Former Foster Care Child is Honored for Helping Other Youth (January 2015)
Left to right: Howard Talenfeld, Christina Spudeas, Keisha Anthony, Carlos Martinez and Michael Dunlavy COURTESY
Kenisha Anthony entered the foster care system when she was 5 years old.
After she aged out at 18, she didn’t know where to go or what to do.
“When I aged out, I didn’t feel like my social worker had my best interest,” she said. “I wasn’t able to get independent living or any benefits. I didn’t know my rights. I got no help.”
Anthony wanted to keep that from happening to other foster children. She joined Florida Children’s First, a nonprofit organization dedicated to protecting foster children and other at-risk youth, in 2013.
Last month, Florida Children’s First recognized Anthony and other community leaders at the nonprofit’s annual Miami Fundraiser and Awards Ceremony. She was given the Youth Advocate of the Year award for her work in the community and with children in the foster care system.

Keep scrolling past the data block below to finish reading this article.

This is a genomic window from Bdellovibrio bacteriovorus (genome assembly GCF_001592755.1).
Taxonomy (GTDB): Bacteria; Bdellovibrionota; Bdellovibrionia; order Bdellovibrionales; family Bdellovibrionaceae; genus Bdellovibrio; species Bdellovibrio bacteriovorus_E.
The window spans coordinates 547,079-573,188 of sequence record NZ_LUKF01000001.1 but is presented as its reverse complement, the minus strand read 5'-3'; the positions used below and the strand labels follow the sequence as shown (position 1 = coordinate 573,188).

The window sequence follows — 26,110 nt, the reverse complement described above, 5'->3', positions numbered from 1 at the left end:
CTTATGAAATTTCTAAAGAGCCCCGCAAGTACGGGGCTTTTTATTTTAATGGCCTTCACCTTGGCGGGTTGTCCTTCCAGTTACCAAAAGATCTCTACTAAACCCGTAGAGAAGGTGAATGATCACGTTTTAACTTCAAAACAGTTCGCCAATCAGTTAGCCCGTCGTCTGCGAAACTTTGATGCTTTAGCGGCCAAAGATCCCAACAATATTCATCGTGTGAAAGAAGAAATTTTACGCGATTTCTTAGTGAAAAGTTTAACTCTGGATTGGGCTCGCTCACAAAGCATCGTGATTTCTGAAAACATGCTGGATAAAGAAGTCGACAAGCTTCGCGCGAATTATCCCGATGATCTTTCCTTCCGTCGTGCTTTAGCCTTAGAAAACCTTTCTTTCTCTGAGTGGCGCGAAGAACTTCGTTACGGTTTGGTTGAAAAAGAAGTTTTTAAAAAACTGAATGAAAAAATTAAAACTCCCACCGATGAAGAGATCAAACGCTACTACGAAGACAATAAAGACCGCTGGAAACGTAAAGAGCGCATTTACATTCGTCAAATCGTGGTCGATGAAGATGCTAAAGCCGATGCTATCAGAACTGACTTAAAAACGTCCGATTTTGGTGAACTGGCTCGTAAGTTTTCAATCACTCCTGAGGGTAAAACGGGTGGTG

“I’m just doing things from my heart,” she said. “It meant a lot to me to be recognized for my hard work. I’m appreciative that people are looking at me and supporting my endeavor.”
Anthony, now 23, is a junior at Florida State University. She graduates in December with a bachelor’s degree in social work.
“I set goals and accomplished them day-by-day,” she said. “In high school, I realized you have to find a way to make it on your own.”
Before she graduates, Anthony wants to study abroad in London and Prague to work with victims of domestic violence and abuse.
Also recognized during the award ceremony was Rep. Erik Fresen (R-Miami), who was named Champion of Children’s Rights for sponsoring the Attorneys for Dependent Children with Special Needs bill in the House of Representatives. The piece of legislation provides attorneys the right to protect dependent children with disabilities who are in legal custody of the Florida Department of Children and Families (DCF). The bill passed in July 2014.